Simple atmospheric question re: Mars

  • #1
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Assuming that both the Earth and Mars's atmospheric pressure follows an exponential curve, how many kilometers deep would the average bore-hole on Mars need to be in order to arrive at a depth where the atmospheric pressure was 0.35 bar or approximately 5 psi? What about 0.7 bar?
 
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  • #2
hutchphd
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Somebody check this: I think the surface pressure on Mars is about the same as at 30 km above earth. So the same 30 km on Mars (with .37g at surface) will get you .37 bar. So you need a 30km deep hole? Weird idea... I like it
 
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Somebody check this: I think the surface pressure on Mars is about the same as at 30 km above earth. So the same 30 km on Mars (with .37g at surface) will get you .37 bar. So you need a 30km deep hole? Weird idea... I like it
Thanks. I didn't think Mars was so close to a vacuum. I was thinking a colony could compress the CO2 from say 3 psi and convert it to a breathable atmosphere with photosynthesis. At 4 or 5 psi, a slow decompression would be survivable if they were used to a low pressure, high oxygen core. But 30 Km is crazy, even 5 Km deep. Mars sucks. Wrong planet to dig to a safe psi. Might as well stick to the surface or barely below that.
 
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hutchphd
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Does seem a bit daunting. Don't have any Idea what Mars looks like subsurface...never thought about that idea before!
 
  • #5
russ_watters
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[moved to astronomy]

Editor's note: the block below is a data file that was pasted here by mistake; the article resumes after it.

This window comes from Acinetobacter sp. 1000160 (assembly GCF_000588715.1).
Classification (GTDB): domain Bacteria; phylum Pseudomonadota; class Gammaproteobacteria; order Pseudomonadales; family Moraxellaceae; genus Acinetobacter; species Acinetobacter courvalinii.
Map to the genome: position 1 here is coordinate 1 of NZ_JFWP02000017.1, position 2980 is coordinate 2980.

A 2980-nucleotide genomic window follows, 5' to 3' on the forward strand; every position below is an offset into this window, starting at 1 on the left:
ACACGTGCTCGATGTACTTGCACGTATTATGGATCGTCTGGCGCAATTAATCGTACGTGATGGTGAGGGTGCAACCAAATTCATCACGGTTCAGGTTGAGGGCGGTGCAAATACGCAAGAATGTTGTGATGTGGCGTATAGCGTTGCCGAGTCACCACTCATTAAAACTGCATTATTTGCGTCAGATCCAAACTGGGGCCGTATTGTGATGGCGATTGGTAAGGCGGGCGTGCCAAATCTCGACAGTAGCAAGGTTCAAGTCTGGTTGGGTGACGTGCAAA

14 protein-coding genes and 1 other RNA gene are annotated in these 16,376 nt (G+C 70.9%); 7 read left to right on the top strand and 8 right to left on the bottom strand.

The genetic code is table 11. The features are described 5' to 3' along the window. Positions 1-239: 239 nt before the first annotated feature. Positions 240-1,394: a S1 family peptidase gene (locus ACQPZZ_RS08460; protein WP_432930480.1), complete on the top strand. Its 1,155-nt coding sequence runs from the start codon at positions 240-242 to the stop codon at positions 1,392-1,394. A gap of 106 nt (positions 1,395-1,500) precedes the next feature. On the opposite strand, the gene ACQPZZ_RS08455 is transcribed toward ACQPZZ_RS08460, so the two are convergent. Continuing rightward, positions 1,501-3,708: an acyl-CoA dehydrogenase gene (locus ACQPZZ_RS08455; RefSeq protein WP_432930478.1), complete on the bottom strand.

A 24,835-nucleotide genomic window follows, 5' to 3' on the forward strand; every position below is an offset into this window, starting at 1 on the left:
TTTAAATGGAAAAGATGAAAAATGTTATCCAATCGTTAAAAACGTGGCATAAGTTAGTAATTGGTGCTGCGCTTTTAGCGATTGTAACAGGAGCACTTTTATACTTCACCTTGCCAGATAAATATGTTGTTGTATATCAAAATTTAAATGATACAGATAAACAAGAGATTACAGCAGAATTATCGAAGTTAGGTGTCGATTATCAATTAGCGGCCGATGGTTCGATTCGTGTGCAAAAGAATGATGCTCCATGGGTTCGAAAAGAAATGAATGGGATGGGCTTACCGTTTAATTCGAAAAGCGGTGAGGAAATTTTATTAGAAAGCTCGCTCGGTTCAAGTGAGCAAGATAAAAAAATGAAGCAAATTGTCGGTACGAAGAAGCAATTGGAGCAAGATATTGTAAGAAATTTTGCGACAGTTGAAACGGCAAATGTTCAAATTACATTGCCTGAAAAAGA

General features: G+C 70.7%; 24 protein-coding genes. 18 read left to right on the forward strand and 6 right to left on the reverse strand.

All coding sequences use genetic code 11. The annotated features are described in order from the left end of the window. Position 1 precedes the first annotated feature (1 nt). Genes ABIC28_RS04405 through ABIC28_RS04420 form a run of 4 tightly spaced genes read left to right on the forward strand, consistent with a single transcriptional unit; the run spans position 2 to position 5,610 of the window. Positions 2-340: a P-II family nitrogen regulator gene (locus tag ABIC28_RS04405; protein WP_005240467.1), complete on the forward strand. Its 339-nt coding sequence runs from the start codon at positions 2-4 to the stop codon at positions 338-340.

The difficulty with this question is that while above the surface you can use Newton's law of gravity assuming the planet is a point mass, below the surface you start having mass above you, and the gravitational acceleration strays from the curve and even decreases to zero as you get closer to the core. I'm not quite sure how to model this, but my suspicion is that even if you bored a hole though the center of Mars, the air pressure inside would never come anywhere close to .35 bar (surface pressure 0.006 bar).
 
  • #6
hutchphd
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If the 30km number is correct (it is beyond the warranty hour for my brain but I think that is correct) then the correction you point out is about 3% so not relevant. I will do the center of Earth (or mars) calculation tomorrow...
 
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Orodruin
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The difficulty with this question is that while above the surface you can use Newton's law of gravity assuming the planet is a point mass, below the surface you start having mass above you, and the gravitational acceleration strays from the curve and even decreases to zero as you get closer to the core.
The OP stated that the assumption was that pressure varies exponentially. This is only true in a homogeneous gravitational field so that is the approximation.

However, gravity on Earth is different from gravity on Mars so the coefficient in the exponential will be different so you cannot just take the 30 km and bore that deep. You will need to go deeper since Mars gravity is weaker.
 
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  • #8
256bits
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If the 30km number is correct (it is beyond the warranty hour for my brain but I think that is correct) then the correction you point out is about 3% so not relevant. I will do the center of Earth (or mars) calculation tomorrow...
30 km depth shouldn't produce all that much error.
What will is that CO2 is 1.5 as heavy than the O2, N2 atmosphere of Earth ( 44 vs 30 amu ), which should decrease the depth needed.

Pressure might not be the deciding factor though.
As we go below the Earth surface the temperature gradient varies with location. This temperature gradient will decrease the density of the atmosphere from that if the temperature was constant.

If Mars gradient is 5K/km ( assumption of half that of a low ball Earth gradient ) , 30 km bore hole will have a temperature increase of 150 K. Some heat removal would be in order.